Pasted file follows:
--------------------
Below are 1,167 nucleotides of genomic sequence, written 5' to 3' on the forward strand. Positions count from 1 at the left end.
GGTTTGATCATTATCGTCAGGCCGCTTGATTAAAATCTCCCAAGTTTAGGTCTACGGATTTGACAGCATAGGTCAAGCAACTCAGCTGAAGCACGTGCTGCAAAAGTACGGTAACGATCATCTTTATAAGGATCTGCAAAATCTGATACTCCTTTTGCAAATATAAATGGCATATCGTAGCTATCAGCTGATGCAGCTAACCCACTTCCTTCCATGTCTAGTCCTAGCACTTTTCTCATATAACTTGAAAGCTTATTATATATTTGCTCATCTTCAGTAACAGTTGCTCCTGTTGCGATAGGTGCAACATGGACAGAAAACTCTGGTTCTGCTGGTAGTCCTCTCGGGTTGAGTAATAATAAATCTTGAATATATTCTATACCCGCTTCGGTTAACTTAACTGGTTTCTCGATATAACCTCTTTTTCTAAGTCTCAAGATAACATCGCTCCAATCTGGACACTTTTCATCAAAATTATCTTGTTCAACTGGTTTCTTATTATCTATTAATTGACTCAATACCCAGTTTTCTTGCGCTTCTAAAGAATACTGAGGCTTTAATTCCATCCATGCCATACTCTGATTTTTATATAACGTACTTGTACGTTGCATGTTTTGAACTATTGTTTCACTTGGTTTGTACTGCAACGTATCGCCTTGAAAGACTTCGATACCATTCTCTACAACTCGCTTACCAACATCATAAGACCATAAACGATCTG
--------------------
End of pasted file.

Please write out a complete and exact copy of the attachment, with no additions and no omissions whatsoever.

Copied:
Below are 1,167 nucleotides of genomic sequence, written 5' to 3' on the forward strand. Positions count from 1 at the left end.
GGTTTGATCATTATCGTCAGGCCGCTTGATTAAAATCTCCCAAGTTTAGGTCTACGGATTTGACAGCATAGGTCAAGCAACTCAGCTGAAGCACGTGCTGCAAAAGTACGGTAACGATCATCTTTATAAGGATCTGCAAAATCTGATACTCCTTTTGCAAATATAAATGGCATATCGTAGCTATCAGCTGATGCAGCTAACCCACTTCCTTCCATGTCTAGTCCTAGCACTTTTCTCATATAACTTGAAAGCTTATTATATATTTGCTCATCTTCAGTAACAGTTGCTCCTGTTGCGATAGGTGCAACATGGACAGAAAACTCTGGTTCTGCTGGTAGTCCTCTCGGGTTGAGTAATAATAAATCTTGAATATATTCTATACCCGCTTCGGTTAACTTAACTGGTTTCTCGATATAACCTCTTTTTCTAAGTCTCAAGATAACATCGCTCCAATCTGGACACTTTTCATCAAAATTATCTTGTTCAACTGGTTTCTTATTATCTATTAATTGACTCAATACCCAGTTTTCTTGCGCTTCTAAAGAATACTGAGGCTTTAATTCCATCCATGCCATACTCTGATTTTTATATAACGTACTTGTACGTTGCATGTTTTGAACTATTGTTTCACTTGGTTTGTACTGCAACGTATCGCCTTGAAAGACTTCGATACCATTCTCTACAACTCGCTTACCAACATCATAAGACCATAAACGATCTG